NetworkWorld reports IBM has been contracted to build the Blue Waters supercomputer for the University of Illinois at Urbana-Champaign and its National Center for Supercomputer Applications (NCSA). The supercomputer will cost $208 million and will feature 200,000 processor cores. Blue Waters is expected to come online in 2011 and will offer over a petaflop of computing power.
Blue Waters is expected to deliver sustained performance of more than one petaflop on many real-world scientific and engineering applications. A petaflop equals about 1 quadrillion calculations per second. They will be coupled to more than a petabyte of memory and more than 10 petabytes of disk storage. All of that memory and storage will be globally addressable, meaning that processors will be able to share data from a single pool exceptionally quickly, researchers said. Blue Waters, is supported by a $208 million grant from the National Science Foundation and will come online in 2011.
Blue Waters will be based on what researchers called PERCS (Productive, Easy-to-use, Reliable Computing System). PERCs required research and development in new chip technology, interconnect technology, operating systems, compiler, and programming environments. It will run a large and varied set of commercial and technical high-performance computing applications, researchers said.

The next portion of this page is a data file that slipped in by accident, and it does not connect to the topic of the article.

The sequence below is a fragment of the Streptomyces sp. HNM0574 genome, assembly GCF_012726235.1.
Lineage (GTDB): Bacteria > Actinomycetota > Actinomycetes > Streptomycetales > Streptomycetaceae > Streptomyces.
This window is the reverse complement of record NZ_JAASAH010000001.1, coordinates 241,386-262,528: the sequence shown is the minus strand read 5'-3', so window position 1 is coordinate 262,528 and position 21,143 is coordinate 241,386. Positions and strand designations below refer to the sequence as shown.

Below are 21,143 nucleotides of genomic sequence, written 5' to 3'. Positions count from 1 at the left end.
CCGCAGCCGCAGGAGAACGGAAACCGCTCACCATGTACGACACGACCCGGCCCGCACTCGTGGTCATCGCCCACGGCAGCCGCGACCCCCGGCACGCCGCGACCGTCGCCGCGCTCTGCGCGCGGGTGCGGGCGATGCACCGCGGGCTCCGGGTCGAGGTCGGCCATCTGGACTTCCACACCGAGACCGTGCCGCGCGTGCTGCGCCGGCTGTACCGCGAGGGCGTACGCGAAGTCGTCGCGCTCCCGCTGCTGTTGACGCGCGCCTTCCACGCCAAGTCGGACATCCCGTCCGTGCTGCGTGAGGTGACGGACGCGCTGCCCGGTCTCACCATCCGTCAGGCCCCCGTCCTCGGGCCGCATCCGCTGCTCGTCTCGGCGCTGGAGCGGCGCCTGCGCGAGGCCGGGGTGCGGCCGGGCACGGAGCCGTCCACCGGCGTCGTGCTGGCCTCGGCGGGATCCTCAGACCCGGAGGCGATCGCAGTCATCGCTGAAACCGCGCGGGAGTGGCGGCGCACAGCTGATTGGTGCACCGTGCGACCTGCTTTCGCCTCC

According to the NSF the system may be used to study complex processes like the interaction of the Sun's coronal mass ejections with the Earth's magnetosphere and ionosphere; the formation and evolution of galaxies in the early universe; understanding the chains of reactions that occur with living cells; and the design of novel materials.
The NSF said that by 2010-2011, academic researchers will be able to access a mix of high-performance systems that: deliver sustained performance in the 10 teraflops to 2 petaflops range on a variety of science and engineering codes; are integrated into a national cyberinfrastructure environment; and are supported at national, regional and/or campus levels.